“In conclusion, we confirm the efficacy of hydroxychloroquine associated with azithromycin in the treatment of COVID-19 and its potential effectiveness in the early impairment of contagiousness. Given the urgent therapeutic need to manage this disease with effective and safe drugs and given the negligible cost of both hydroxychloroquine and azithromycin, we believe that other teams should urgently evaluate this therapeutic strategy both to avoid the spread of the disease and to treat patients before severe irreversible respiratory complications take hold,” the team concluded.


Trump: No quarantine for NY-NJ-CT


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This is a signal to Cuomo: save face by calling your own quarantine or other action plan, so Trump doesn’t have to.

Only the Left and MSN can spin this one into a negative… but they will try. This makes going more widespread in treatment testing a go. Considering the safety index for both meds and the ease of administration this may be a silver bullet. ARBs are also showing some early good results. Alaska is in full lockdown except for essential services and needs. The main hit up here is from outside traveling and now passed on to the medical community. One precipitous death yesterday.

    Lucifer Morningstar in reply to alaskabob. | March 28, 2020 at 2:35 pm

    Except that availability might be a problem because doctors have been writing themselves and their family members and relatives and friends prescriptions for huge amounts of these medicines to stockpile. So much so in some states they’ve actually had to prohibit pharmacies from filling such needless orders.

    In my opinion Doctors that engage in such behavior should have their medical licenses reviewed and revoked if appropriate.

      Katy L. Stamper in reply to Lucifer Morningstar. | March 28, 2020 at 3:14 pm

      I disagree strongly. Doctors should be able to write prescriptions for themselves and at least their families.

      Doctors are exposed to this and their families are exposed to them.

      Why would you want to take all these risks, if the payoff is you and/or your family dies?

      If you were willing to go to medical school, do the residency and internships, etc., and then be exposed to these risks, that would be one thing. But I wasn’t willing to do all that, medicine never interested me.

      I agree doctors shouldn’t be allowed to stockpile it, but that’s a different issue. But should they be permitted to give it to all their family and friends, yes.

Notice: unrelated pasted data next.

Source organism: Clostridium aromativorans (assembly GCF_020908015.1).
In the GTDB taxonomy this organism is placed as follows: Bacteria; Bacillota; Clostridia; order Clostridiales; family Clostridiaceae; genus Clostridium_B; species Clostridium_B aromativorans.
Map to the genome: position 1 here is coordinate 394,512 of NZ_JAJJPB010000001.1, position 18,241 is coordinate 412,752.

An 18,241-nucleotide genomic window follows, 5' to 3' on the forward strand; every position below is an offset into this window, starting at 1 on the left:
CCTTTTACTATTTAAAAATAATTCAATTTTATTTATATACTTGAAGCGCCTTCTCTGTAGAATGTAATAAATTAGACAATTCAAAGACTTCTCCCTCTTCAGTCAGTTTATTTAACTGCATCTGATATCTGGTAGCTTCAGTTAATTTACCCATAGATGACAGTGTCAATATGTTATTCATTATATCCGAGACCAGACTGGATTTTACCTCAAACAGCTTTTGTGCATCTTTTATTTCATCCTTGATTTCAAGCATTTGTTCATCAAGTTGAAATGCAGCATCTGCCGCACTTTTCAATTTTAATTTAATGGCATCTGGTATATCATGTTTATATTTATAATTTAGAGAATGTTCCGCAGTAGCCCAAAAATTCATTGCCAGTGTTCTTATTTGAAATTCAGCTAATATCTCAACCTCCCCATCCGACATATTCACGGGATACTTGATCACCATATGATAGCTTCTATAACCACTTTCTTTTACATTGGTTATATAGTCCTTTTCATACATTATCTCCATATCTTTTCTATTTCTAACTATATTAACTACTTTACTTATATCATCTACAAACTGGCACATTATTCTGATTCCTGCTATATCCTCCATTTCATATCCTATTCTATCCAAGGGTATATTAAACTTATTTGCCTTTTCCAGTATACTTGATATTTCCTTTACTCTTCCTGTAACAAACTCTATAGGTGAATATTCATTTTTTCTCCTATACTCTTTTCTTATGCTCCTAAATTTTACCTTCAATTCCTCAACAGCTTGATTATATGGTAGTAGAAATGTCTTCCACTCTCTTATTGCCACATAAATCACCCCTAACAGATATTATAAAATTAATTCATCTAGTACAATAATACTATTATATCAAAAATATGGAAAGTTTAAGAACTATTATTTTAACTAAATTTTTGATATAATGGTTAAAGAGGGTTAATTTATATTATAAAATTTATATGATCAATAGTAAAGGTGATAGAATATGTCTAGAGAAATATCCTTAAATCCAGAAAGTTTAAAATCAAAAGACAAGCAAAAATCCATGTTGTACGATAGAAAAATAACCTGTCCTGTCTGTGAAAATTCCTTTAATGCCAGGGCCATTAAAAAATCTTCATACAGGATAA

This medicine is well known and able to manufactured in bulk.

        healthguyfsu in reply to Katy L. Stamper. | March 28, 2020 at 3:23 pm

        Wrong Katy.

        They have access to pads that no one else does, and that comes with a responsibility (an oath even) as part of that credential. It’s actually a breach of medical ethics to treat your family members, so why should you be able to write them a prescription? Surely, a colleague could do it, but then you have to convince a colleague to risk their credentials for your family, which is easier said than done (and serves as a natural check and balance against such behaviors). I’m 100% with you LM that these doctors should be made to answer for this at some point.

        After reading several of Katy’s ass backward logic posts, I hope she never brings anything impactful to any decisions made anywhere beyond her bubble.

        Also, I will add that if you read any articles about this issue, you will find that the media and a few quotable mouthpieces are doing what they can to blame this on Trump as well. Apparently, his “overpromise” on an “unproven” treatment has led credentialed doctors to fall under his spell and hoard this medication. LOL…you can’t make this garbage reporting up.

        Katy’s got it right.

          healthguyfsu in reply to walls. | March 28, 2020 at 8:20 pm

          walls, that flies in the face of medical ethics and basic human decency. You can join her in timeout.

        CommoChief in reply to Katy L. Stamper. | March 28, 2020 at 6:04 pm


        You are conflating a few separate issues.
        1. Should police, fire, ems, nurses, M.D. etc be taking chloroquine as a probable prophylactic? Hell yes it should be issued daily to them at the beginning of their shift.

        2. Should hospital personnel be going home after their shift? Probably not. This is where local government needs to step in and figure out temporary accommodation for these folks.

        3. Should M.D. be writing RX for chloroquine for in your words
        ‘all their family and friends’? No, Hell no. Way too broad.

        Let’s address 3. You didn’t specify what constitutes family. Is that family a dual income household of two M.D. without children? Is it one M.D., a spouse, 3 kids and a mother in law? Does family extend to cousins, uncles etc? As for friends, does that mean everyone they know down to the level of an acquaintance?